Eric Enge: Is there a higher level of effort required to make good use of your uniquely identified user's data?

Eric Peterson: I don't think there is any major new additional effort to get the data. From an analysis standpoint, many new opportunities are created, but these are all about maximizing revenue and return. You can pick and choose questions to get answers for, and focus on pursuing those that will really grow your business.

People who come to us asking about multi-channel data integration or customer intelligence are usually pretty well set to take advantage of this information. It's a self-selected group to some extent.

Eric Enge: By the time they understand the question, they are on the road.

Eric Peterson: Yes. Very rarely do questions about multi-channel data integration come up, but when they do, they are pretty good pretty well thought out questions, at least in my personal experience?

Eric Enge: Can we talk a little bit about content groups?

Eric Peterson: Content groups are typically defined one of a few ways, by analyzing the URL path, on page Javascript tags, or by sending over content groups from web based applications, such as WebSphere, Active Server Pages, JSP pages, PHP, or whatever. You are physically saying this page is in this content group. Eventually you work all the way up to a system that can do ETL and that will allow you to change content grouping post data-collection, one that supports multiple content groupings for individual pages with dynamic groupings of content into packages for analysis. In the analytics industry there are solutions that range from the very simple to the very sophisticated. The central challenge that I see is that one group of people in the Enterprise will want one set of content groups, but this grouping will not make sense to another group of people. The best case scenario is that the content grouping can be changed, or multiple content grouping can be used, so that each group gets content that is right and relevant for them.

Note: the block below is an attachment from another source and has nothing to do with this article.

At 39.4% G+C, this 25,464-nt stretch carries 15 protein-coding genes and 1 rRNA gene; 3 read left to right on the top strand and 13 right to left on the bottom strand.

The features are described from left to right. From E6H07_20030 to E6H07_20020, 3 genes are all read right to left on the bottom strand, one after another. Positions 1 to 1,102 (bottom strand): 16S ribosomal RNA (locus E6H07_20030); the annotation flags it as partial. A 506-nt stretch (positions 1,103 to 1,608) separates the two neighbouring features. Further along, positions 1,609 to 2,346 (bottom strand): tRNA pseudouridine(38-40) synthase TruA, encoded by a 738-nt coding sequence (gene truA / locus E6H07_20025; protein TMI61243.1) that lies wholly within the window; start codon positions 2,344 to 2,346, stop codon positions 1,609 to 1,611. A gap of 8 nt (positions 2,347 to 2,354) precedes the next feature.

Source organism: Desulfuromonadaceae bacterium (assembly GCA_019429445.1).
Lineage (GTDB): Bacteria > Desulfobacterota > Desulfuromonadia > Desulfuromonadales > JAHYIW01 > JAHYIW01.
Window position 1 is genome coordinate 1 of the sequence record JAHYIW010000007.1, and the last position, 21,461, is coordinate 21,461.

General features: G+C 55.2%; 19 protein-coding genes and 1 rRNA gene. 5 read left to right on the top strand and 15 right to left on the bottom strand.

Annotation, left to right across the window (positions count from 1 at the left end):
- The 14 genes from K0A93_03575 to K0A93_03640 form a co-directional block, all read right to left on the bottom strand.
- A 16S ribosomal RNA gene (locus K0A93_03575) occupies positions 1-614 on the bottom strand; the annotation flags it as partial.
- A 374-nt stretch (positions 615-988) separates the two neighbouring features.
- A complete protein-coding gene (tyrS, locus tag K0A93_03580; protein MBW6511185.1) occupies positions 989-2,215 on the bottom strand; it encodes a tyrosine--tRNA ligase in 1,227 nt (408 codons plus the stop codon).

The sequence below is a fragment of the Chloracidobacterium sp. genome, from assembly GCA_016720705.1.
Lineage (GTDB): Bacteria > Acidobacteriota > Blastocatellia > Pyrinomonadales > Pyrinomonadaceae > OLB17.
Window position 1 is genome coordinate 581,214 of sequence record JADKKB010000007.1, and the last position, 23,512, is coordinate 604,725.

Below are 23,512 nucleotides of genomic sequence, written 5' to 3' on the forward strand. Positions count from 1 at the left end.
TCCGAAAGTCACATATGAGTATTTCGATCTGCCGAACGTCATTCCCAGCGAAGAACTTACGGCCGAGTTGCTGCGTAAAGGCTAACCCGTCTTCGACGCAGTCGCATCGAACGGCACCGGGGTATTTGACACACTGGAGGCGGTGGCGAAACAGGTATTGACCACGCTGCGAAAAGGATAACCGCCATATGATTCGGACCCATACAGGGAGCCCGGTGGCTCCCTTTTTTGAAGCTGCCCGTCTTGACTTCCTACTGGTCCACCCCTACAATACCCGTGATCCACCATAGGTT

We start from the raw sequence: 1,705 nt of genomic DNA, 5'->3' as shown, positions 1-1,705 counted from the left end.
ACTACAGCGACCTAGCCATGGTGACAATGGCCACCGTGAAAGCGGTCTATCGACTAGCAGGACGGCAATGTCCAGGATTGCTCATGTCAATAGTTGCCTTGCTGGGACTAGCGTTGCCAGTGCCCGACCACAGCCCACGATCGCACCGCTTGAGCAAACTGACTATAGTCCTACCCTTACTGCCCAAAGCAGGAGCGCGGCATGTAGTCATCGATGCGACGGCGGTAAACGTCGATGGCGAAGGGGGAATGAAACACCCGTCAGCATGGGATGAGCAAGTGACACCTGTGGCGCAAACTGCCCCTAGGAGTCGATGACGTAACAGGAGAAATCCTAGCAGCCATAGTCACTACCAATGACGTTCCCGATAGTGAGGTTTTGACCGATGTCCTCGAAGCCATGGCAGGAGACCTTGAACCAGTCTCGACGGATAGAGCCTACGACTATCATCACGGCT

Eric Enge: Let's talk about an example. We have a website with information on twenty thousand US cities and towns, and it has one master page for each city and town. It's not meaningful to look at the data for the Aimes, Iowa page, because looking at the data would not result in any action.

But if you can look at all twenty thousand city and town pages in the aggregate, you now have something worth analyzing.